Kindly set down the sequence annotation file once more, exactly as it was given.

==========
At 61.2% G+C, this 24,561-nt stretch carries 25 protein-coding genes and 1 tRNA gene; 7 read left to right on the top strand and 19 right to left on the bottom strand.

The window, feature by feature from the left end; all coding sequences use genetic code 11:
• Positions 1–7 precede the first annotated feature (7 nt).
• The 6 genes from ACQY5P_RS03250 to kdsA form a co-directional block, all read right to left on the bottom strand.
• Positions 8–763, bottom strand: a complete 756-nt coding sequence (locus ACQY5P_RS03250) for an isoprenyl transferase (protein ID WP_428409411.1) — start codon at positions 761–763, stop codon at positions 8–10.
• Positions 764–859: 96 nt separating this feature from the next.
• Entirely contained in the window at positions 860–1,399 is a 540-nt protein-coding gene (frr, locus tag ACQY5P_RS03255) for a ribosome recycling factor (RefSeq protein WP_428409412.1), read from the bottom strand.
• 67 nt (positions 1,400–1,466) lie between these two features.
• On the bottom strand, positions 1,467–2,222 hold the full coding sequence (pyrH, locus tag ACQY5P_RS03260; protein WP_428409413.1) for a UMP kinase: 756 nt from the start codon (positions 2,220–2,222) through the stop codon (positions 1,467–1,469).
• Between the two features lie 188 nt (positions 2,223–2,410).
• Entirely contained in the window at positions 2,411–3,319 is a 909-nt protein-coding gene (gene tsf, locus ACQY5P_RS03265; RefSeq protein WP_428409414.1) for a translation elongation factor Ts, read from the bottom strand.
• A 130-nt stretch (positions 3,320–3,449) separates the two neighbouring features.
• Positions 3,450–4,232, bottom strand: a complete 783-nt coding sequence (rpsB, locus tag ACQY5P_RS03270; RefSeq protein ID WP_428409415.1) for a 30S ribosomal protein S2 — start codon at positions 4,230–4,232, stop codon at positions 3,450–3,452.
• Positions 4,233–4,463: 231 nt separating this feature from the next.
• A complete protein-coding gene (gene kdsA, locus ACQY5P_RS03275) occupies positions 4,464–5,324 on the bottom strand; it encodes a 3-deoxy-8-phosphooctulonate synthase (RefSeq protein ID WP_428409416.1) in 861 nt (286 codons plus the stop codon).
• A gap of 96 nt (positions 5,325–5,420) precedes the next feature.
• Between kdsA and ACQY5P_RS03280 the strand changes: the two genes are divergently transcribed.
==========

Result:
At 61.2% G+C, this 24,561-nt stretch carries 25 protein-coding genes and 1 tRNA gene; 7 read left to right on the top strand and 19 right to left on the bottom strand.

The window, feature by feature from the left end; all coding sequences use genetic code 11:
• Positions 1–7 precede the first annotated feature (7 nt).
• The 6 genes from ACQY5P_RS03250 to kdsA form a co-directional block, all read right to left on the bottom strand.
• Positions 8–763, bottom strand: a complete 756-nt coding sequence (locus ACQY5P_RS03250) for an isoprenyl transferase (protein ID WP_428409411.1) — start codon at positions 761–763, stop codon at positions 8–10.
• Positions 764–859: 96 nt separating this feature from the next.
• Entirely contained in the window at positions 860–1,399 is a 540-nt protein-coding gene (frr, locus tag ACQY5P_RS03255) for a ribosome recycling factor (RefSeq protein WP_428409412.1), read from the bottom strand.
• 67 nt (positions 1,400–1,466) lie between these two features.
• On the bottom strand, positions 1,467–2,222 hold the full coding sequence (pyrH, locus tag ACQY5P_RS03260; protein WP_428409413.1) for a UMP kinase: 756 nt from the start codon (positions 2,220–2,222) through the stop codon (positions 1,467–1,469).
• Between the two features lie 188 nt (positions 2,223–2,410).
• Entirely contained in the window at positions 2,411–3,319 is a 909-nt protein-coding gene (gene tsf, locus ACQY5P_RS03265; RefSeq protein WP_428409414.1) for a translation elongation factor Ts, read from the bottom strand.
• A 130-nt stretch (positions 3,320–3,449) separates the two neighbouring features.
• Positions 3,450–4,232, bottom strand: a complete 783-nt coding sequence (rpsB, locus tag ACQY5P_RS03270; RefSeq protein ID WP_428409415.1) for a 30S ribosomal protein S2 — start codon at positions 4,230–4,232, stop codon at positions 3,450–3,452.
• Positions 4,233–4,463: 231 nt separating this feature from the next.
• A complete protein-coding gene (gene kdsA, locus ACQY5P_RS03275) occupies positions 4,464–5,324 on the bottom strand; it encodes a 3-deoxy-8-phosphooctulonate synthase (RefSeq protein ID WP_428409416.1) in 861 nt (286 codons plus the stop codon).
• A gap of 96 nt (positions 5,325–5,420) precedes the next feature.
• Between kdsA and ACQY5P_RS03280 the strand changes: the two genes are divergently transcribed.